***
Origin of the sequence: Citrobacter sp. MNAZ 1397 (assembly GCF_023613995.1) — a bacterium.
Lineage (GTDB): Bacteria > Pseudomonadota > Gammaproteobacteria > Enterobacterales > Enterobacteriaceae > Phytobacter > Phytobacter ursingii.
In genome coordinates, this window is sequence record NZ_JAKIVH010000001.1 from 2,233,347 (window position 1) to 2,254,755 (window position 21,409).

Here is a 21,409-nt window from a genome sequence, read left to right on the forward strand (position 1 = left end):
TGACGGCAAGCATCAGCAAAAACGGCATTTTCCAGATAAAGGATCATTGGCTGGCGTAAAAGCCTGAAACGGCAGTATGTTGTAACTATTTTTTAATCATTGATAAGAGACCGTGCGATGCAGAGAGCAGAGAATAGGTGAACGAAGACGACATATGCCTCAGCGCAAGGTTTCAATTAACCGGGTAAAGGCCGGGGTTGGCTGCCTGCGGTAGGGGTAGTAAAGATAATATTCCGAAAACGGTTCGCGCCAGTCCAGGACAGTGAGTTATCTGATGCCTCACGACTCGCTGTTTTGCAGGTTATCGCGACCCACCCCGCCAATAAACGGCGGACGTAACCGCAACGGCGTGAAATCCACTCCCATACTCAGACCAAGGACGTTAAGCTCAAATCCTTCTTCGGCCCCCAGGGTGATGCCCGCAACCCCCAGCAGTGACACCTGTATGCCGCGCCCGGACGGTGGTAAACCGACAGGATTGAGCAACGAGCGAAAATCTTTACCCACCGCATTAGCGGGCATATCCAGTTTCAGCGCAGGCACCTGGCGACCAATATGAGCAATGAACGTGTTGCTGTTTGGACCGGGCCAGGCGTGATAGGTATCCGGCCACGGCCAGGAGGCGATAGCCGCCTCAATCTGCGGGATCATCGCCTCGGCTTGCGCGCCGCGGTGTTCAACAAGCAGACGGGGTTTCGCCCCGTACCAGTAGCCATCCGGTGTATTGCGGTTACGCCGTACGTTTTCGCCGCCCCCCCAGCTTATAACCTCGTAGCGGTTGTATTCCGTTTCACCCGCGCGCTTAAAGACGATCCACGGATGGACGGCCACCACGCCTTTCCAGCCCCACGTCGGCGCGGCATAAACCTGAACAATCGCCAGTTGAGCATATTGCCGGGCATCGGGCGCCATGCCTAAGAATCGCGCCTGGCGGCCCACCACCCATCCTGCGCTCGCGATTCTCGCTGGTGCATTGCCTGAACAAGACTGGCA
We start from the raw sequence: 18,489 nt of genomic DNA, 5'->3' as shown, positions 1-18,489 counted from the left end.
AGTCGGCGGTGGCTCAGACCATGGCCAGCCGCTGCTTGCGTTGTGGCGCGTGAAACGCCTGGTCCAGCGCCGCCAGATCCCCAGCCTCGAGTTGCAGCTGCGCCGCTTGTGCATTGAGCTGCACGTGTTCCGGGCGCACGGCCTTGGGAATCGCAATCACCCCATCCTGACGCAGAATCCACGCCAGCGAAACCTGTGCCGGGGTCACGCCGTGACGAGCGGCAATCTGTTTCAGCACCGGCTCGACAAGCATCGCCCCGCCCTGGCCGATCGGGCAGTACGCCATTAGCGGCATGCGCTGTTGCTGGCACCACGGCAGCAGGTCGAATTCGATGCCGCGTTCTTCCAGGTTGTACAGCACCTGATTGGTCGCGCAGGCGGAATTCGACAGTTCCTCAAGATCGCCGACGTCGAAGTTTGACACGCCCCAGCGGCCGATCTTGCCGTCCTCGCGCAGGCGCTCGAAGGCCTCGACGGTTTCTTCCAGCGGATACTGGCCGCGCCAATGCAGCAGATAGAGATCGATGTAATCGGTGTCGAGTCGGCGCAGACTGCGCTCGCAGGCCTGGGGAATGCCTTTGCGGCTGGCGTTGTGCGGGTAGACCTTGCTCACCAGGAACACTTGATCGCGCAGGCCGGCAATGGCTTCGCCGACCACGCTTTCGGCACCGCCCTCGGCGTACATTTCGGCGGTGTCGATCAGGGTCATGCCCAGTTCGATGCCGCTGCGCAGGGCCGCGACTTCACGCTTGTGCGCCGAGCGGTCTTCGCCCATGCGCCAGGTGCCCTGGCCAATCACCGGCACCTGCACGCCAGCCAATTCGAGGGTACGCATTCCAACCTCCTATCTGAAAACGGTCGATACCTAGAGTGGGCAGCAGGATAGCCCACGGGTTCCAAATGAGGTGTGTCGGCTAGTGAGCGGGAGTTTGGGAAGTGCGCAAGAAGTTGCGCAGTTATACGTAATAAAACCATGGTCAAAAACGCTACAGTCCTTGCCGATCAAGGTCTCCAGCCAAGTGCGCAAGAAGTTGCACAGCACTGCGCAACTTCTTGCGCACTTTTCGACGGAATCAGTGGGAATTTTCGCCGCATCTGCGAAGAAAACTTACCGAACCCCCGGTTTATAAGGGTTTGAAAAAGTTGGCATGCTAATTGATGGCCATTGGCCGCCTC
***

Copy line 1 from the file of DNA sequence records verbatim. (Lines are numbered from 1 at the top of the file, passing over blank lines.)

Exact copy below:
Origin of the sequence: Citrobacter sp. MNAZ 1397 (assembly GCF_023613995.1) — a bacterium.